“Unborn baby shown grimacing in womb as mother smokes,” is the somewhat misleading headline in The Daily Telegraph.
The news comes after researchers released dramatic images of babies in the womb taken using 4D ultrasound scanners. 4D scanners provide real-time moving images of babies in the womb.
Some newspapers have interpreted these images as showing distress caused by smoking. While smoking is certainly known to be harmful in pregnancy, the researchers may be reading too much into these images by claiming they show “grimaces” or expressions of pain in response to smoking.
The scans came from a small pilot study that showed differences between the movements of the unborn babies of four mothers who smoked, compared with the unborn babies of 16 non-smokers.
The paper says unborn babies touch their faces and move their mouths more in the earlier stages of their development, making these movements less often as they mature.
This study scanned babies between weeks 24 and 36 of pregnancy, and showed that babies carried by women who smoked appeared to move their mouths and touch their faces more than non-smokers’ babies.
The implication is that this is a sign of slower development as a direct result of maternal smoking. But this has not been proven.
This study had a very small sample size, including just four smokers. And we don’t know whether these observed differences in movement actually have any meaning in terms of the ongoing development of the unborn baby, or during infancy or childhood.
Still, we don’t need any new research to tell us that smoking in pregnancy is harmful. Every cigarette you smoke contains more than 4,000 chemicals that will harm your baby.
Protecting your baby from tobacco smoke is one of the best things you can do to give your child a healthy start in life. It’s never too late to stop smoking.
Why smoking in pregnancy is dangerous
Cigarettes can restrict the essential oxygen supply to your baby, so their heart has to beat harder every time you smoke. When you stop smoking:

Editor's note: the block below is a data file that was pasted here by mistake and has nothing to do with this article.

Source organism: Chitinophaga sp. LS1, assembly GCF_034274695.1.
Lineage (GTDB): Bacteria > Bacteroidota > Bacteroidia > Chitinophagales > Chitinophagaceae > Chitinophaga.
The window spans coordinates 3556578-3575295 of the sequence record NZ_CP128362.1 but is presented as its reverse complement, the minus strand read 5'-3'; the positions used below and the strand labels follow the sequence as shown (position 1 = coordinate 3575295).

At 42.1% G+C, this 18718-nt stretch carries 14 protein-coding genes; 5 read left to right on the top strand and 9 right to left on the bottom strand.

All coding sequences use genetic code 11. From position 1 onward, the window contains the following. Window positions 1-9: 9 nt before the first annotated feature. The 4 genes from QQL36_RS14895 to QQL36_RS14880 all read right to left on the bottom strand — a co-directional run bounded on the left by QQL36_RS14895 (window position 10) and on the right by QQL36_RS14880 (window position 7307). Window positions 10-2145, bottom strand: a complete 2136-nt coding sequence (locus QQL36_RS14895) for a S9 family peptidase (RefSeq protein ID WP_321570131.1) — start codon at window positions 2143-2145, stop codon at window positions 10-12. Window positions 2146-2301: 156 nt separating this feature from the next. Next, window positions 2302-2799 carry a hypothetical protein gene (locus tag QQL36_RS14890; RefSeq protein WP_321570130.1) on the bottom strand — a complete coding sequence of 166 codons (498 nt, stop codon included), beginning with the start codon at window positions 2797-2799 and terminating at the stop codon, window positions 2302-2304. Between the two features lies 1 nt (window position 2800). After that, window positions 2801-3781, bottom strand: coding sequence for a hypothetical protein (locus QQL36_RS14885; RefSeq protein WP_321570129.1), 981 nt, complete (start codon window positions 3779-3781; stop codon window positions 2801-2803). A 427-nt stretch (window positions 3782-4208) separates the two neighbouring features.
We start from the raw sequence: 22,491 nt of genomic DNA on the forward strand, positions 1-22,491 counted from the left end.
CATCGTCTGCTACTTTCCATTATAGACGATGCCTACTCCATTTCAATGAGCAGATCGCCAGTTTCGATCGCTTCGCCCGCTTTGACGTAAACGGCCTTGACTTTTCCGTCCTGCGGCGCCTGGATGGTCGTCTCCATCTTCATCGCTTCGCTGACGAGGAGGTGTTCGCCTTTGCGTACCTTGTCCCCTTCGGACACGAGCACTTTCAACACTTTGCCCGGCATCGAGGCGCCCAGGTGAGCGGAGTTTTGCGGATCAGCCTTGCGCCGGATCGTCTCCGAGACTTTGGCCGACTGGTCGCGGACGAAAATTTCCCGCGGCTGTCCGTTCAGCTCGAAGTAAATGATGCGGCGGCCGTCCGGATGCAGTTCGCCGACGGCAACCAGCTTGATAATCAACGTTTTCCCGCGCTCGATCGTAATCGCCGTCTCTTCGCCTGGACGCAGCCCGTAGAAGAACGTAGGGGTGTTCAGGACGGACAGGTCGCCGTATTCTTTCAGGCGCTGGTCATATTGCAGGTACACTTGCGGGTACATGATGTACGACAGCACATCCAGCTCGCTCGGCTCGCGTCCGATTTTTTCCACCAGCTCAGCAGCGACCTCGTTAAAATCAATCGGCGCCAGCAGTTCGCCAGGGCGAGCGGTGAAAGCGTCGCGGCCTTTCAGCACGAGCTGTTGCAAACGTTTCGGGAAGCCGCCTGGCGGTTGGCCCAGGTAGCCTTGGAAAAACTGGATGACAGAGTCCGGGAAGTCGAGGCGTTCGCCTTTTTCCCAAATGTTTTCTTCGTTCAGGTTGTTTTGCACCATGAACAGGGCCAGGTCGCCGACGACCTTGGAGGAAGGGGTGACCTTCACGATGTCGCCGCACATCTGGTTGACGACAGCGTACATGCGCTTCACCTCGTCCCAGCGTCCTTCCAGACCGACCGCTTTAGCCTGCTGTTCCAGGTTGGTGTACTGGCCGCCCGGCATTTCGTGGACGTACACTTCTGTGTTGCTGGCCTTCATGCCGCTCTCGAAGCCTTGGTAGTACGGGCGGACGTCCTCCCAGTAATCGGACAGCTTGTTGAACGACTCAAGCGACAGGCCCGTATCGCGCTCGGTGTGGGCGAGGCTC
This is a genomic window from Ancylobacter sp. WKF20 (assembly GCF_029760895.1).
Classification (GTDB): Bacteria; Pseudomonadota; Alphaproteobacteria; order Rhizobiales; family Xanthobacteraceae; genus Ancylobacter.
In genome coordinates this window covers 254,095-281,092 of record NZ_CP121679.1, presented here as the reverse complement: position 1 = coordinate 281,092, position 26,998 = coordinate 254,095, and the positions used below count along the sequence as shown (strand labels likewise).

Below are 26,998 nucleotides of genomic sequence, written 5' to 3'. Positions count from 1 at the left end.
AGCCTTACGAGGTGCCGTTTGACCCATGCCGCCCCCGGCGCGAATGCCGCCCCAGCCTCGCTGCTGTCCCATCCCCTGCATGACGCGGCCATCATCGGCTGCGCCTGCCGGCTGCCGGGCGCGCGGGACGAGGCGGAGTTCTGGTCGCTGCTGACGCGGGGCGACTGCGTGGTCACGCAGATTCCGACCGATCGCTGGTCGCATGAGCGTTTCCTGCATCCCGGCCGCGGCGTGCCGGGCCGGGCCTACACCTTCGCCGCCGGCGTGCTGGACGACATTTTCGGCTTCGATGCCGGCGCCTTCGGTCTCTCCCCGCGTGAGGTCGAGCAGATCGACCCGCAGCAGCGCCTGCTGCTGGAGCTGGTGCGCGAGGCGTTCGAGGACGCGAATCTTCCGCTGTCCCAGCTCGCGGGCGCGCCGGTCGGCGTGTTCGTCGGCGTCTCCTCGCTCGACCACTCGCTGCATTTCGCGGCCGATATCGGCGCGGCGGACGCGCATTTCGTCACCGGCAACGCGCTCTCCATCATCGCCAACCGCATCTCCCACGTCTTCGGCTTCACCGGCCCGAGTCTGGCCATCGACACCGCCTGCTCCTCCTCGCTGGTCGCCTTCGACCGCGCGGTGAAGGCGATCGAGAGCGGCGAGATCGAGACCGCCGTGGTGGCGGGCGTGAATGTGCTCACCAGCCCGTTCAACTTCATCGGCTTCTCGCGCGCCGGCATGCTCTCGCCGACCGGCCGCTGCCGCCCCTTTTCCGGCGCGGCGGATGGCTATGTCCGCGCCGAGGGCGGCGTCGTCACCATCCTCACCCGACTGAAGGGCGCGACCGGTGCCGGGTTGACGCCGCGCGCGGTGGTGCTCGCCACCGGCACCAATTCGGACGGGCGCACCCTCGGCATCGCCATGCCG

- you will have less morning sickness and fewer complications in pregnancy
- you are more likely to have a healthier pregnancy and a healthier baby
- the risk of stillbirth is reduced
- you’ll cope better with the birth
- your baby is less likely to be born too early
- your baby is less likely to be born underweight
- the risk of cot death is reduced
Where did the story come from?
The study was carried out by researchers from Durham and Lancaster universities and James Cook University Hospital in Middlesbrough. We do not know who funded the study.
It was published in the peer-reviewed medical journal Acta Paediatrica.
Emotive images from the study were widely reproduced in the media. The Daily Telegraph suggested that the baby in the images was “grimacing” in response to cigarette smoke, while the Daily Mirror says the “dramatic pictures” show babies “suffering in the womb”.
But the mother would not have been smoking in the hospital while being scanned, and we don’t know the significance of the facial movements shown in the images, much less whether they represent suffering.
A case could be made that using the images to frighten mothers into quitting would be justifiable for the greater good, but it also wouldn’t be entirely truthful or transparent.
What kind of research was this?
This was a pilot observational study of a small number of pregnant women. It intended to see whether ultrasound scans could provide reliable information on subtle foetal movements (rather than asking mothers to count movements), and also see whether there are differences seen in the unborn babies of mothers who smoke.
This type of study can point to differences between different groups, but it cannot show what caused the differences. The researchers say a bigger study is needed to see if their findings are reliable and investigate them further. This study also can’t tell us what the differences in movements mean for the development of the babies.
What did the research involve?
The researchers used 4D ultrasound to scan the unborn babies of 20 mothers, four of whom smoked. The babies were scanned four times from 24 to 36 weeks of pregnancy for 15 to 20 minutes at a time.
The scan is known as 4D because it provides detailed 3D-like moving images, time being the fourth dimension.
Recordings were analysed for the numbers of times the babies moved their mouths and touched their faces.
The women filled in questionnaires at each scan to say how stressed they were feeling. They also completed a widely used depression questionnaire called the Hospital and Anxiety Depression Scale.
The ultrasound scans took images every half a second, producing detailed pictures of the babies’ faces through time. Some scans were double-checked independently to confirm that the movement counts were accurate.
The researchers used standard methods to analyse the differences between smoking and non-smoking groups and how they changed over the four scans. They adjusted their results to take account of the babies’ gestational age and sex, and the mothers’ age, stress level and depression symptoms.
What were the basic results?